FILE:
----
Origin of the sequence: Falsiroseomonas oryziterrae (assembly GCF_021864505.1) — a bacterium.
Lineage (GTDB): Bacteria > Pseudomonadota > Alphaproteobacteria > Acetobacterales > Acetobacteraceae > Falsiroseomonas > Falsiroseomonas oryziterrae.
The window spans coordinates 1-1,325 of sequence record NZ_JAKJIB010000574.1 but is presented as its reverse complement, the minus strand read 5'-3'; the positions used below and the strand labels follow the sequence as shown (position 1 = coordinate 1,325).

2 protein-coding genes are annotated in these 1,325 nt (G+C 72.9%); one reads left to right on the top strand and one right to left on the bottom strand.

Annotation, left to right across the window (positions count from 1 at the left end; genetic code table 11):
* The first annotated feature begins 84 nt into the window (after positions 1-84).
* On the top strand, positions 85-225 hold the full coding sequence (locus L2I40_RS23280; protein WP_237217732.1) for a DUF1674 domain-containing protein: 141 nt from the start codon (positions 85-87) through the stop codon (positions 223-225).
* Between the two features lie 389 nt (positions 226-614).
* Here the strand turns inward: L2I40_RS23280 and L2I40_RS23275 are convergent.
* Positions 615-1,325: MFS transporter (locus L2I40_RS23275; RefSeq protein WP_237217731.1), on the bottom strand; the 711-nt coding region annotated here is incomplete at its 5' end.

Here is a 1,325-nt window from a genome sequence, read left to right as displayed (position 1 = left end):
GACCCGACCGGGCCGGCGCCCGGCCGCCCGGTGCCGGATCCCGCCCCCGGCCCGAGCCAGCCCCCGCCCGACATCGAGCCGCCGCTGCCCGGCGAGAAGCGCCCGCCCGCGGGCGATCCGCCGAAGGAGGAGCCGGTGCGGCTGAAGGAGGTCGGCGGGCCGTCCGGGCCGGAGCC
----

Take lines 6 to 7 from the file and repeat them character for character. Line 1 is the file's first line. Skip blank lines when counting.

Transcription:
* The first annotated feature begins 84 nt into the window (after positions 1-84).
* On the top strand, positions 85-225 hold the full coding sequence (locus L2I40_RS23280; protein WP_237217732.1) for a DUF1674 domain-containing protein: 141 nt from the start codon (positions 85-87) through the stop codon (positions 223-225).